Does Broccoli Really Fight Cancer?

by Dr. Jonny Bowden · 1 comment

Cruciferous vegetables like broccoli have long been known to contain plant chemicals like indoles that have anti-cancer action. Now a new study confirms that another plant compound found in broccoli—sulforaphane—also has cancer-fighting properties.

The latest study, done by Emily Ho and a team of researchers from the Linus Pauling Institute at Oregon State University, found that sulforaphane—a powerful antioxidant found in abundance in broccoli and other cruciferous vegetables—has the power to selectively target and kill cancer cells, meanwhile leaving normal prostate cells unaffected.

Sulforaphane- which is also a potent antioxidant—apparently inhibits HDAC enzymes (histone deacetylase) which play an important role in whether or not certain genes—like tumor suppressor genes—are “expressed” (activated) or not. HDAC inhibition is a very promising are of cancer treatment and researchers are working on both pharmaceutical and dietary approaches to inhibiting this group of enzymes.

Cancer is characterized by inappropriate cell growth, but HDAC inhibitors can help restore cells to their normal function. Previous studies at Oregon State have demonstrated that the growth of prostate tumors in mice were significantly slowed by diets containing sulforaphane. Lead researcher Emily Ho—an associate professor in the Department of Nutrition and Exercise Science at OSU– told Science Daily, “(Sulforaphane) does appear to be a phytochemical that can selectively kill cancer cells, and that’s always what you look for in cancer therapies”.

And sulforaphane’s cancer-fighting ability doesn’t come solely from its ability to inhibit the HDAC enzymes. As I wrote in “The 150 Healthiest Foods on Earth”, sulforaphane increases the activation of enzymes in the liver which help fight carcinogens. These enzymes-  known as phase-2 enzymes—are essential for detoxification and are believed to reduce the risk of prostate cancer. According to research from the Department of Urology at Stanford University published in Cancer Epidemiology Biomarkers and Prevention, sulforaphane is the most potent inducer of phase-2 enzymes of any phytochemical known to date!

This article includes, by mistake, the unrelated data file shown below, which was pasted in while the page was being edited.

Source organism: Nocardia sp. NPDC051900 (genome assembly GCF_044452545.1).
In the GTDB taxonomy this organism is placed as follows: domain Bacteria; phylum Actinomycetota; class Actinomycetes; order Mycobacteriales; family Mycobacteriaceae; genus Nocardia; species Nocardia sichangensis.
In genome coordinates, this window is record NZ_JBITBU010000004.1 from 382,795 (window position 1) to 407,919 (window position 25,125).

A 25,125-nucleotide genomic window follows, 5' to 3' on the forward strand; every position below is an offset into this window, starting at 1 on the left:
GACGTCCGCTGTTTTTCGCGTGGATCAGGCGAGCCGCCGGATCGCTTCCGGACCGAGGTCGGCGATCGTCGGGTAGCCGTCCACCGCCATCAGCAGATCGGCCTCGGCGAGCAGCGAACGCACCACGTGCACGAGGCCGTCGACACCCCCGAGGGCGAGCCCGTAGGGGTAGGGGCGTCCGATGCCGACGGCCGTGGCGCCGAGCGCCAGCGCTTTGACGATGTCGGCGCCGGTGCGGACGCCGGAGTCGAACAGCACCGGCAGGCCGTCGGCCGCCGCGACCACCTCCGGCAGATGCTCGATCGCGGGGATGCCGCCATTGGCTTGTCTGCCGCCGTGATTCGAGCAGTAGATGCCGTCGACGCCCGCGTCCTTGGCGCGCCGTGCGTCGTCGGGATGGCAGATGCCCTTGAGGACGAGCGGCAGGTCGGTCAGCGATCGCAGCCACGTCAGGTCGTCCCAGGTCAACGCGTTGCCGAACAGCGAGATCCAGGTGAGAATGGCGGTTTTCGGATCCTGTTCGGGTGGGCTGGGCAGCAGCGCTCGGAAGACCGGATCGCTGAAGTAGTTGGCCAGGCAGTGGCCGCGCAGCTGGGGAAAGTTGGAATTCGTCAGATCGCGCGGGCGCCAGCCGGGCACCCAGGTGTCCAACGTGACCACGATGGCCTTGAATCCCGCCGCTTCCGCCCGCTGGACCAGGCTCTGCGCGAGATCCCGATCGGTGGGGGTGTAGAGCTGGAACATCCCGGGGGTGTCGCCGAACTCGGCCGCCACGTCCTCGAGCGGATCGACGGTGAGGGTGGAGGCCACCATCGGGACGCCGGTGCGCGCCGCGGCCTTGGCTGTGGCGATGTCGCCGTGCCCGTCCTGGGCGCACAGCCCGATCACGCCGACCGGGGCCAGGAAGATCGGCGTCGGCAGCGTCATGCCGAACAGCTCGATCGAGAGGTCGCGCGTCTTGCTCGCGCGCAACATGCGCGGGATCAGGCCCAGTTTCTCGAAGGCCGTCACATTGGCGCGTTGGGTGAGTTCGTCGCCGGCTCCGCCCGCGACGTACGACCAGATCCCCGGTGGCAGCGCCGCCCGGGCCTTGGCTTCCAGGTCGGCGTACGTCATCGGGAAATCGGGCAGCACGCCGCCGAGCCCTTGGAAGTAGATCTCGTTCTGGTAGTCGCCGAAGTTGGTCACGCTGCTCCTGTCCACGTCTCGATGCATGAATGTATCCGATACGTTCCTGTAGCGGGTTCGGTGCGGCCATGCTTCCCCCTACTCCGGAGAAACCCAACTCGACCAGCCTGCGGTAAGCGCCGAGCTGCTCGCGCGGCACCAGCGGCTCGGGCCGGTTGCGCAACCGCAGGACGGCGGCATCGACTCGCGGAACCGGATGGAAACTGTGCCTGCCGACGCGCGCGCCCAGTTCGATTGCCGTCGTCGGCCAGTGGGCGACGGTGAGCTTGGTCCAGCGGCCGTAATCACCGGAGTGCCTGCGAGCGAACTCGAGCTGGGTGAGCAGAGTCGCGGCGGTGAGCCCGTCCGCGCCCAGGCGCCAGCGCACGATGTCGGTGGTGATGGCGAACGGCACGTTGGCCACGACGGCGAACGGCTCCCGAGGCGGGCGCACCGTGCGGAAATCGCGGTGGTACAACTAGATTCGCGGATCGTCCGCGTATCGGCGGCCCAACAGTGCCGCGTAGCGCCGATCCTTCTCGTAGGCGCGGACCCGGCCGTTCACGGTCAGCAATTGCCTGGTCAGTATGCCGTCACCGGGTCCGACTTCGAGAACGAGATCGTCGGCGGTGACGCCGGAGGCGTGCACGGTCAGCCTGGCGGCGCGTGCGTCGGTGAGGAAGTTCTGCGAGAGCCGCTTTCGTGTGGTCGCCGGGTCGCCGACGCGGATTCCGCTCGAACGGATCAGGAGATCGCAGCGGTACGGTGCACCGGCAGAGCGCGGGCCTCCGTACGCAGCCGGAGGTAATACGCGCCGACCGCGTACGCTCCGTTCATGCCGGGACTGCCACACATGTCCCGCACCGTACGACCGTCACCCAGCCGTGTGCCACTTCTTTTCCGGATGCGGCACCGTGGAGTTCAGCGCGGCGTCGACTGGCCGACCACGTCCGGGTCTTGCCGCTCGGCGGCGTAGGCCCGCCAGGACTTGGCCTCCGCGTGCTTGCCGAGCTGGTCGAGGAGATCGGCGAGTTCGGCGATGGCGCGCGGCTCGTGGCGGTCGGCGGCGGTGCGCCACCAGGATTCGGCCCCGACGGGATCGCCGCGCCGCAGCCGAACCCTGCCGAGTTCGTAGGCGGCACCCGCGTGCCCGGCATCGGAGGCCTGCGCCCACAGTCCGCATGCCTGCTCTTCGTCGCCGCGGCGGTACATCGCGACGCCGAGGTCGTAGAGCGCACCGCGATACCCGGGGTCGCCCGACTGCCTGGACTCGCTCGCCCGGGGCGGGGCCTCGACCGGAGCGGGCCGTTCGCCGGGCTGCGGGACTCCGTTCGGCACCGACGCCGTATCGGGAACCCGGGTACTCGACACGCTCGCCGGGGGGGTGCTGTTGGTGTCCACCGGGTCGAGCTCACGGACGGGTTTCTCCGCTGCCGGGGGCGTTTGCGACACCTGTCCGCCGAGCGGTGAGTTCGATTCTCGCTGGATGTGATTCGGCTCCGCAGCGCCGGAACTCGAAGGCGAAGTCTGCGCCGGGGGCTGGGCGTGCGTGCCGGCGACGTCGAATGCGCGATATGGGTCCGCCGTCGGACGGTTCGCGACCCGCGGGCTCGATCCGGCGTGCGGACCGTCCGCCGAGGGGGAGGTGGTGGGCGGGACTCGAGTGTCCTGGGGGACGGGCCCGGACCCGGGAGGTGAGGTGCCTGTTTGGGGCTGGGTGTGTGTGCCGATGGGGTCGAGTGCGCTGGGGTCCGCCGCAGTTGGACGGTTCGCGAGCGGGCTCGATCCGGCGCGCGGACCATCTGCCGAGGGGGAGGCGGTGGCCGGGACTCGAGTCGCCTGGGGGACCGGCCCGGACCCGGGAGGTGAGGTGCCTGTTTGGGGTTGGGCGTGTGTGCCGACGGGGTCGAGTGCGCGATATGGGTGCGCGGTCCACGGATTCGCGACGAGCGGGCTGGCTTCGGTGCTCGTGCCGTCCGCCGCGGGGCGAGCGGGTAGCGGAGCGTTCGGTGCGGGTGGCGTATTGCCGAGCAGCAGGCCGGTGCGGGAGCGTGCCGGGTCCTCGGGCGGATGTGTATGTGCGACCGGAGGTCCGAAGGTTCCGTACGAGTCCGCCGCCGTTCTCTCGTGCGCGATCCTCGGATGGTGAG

Other studies have demonstrated the cancer-fighting power of cruciferous vegetables. In 2007, Victoria Kirsh, PhD., of Cancer Care Ontario in Toronto and her team found that eating fruits and vegetables in general was not associated with decreased prostate cancer risk, but greater consumption of dark green and cruciferous vegetables were. “A possible means to reduce the burden of this disease may be primary prevention through increased consumption of broccoli, cauliflower and possibly spinach”, wrote the authors.

The best news of all is that you don’t have to eat that much broccoli (or broccoli sprouts, which has over 50 times the amount of sulforaphane found in regular mature broccoli) to get  cancer-risk-reducing benefit. An earlier study—also by Emily Ho—found that eating some broccoli sprouts on top of a bagel with cream cheese (not recommended!) resulted in HDAC inhibition.

“The compound in broccoli may be one of the strongest anti-cancer fighters we have”, said Ho.

It’s important to remember that the way you cook your broccoli has a lot to do with getting the most cancer-fighting ability out of the vegetable. Broccoli contains an important enzyme of its own, called myrosinase, which has to be present to form sulforaphane. Myrosinase can be destroyed by overcooking their broccoli, so make sure not to do that! Steaming it for 2-4 minutes is absolutely ideal.

You can also up the sulforaphane content of broccoli—or even of broccoli powder or green drink powders that contain it—by simply adding some broccoli sprouts. One study found a strong synergistic effect between broccoli powder and sprouts. The lead author of that study, Elizabeth Jeffrey of the University of Illinois, told Science Daily, “There was almost a twofold increase in sulforaphane absorption when sprouts and powder were eaten together”.

So there you have it. An ordinary inexpensive food with solid research backing its cancer-fighting ability. That’s a whole lot more promising than most of the expensive over-hyped “anti-cancer” products on the market!

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John Townsend

You may find this interesting.
Its not the first I have heard of broccoli being regarded in this fashion

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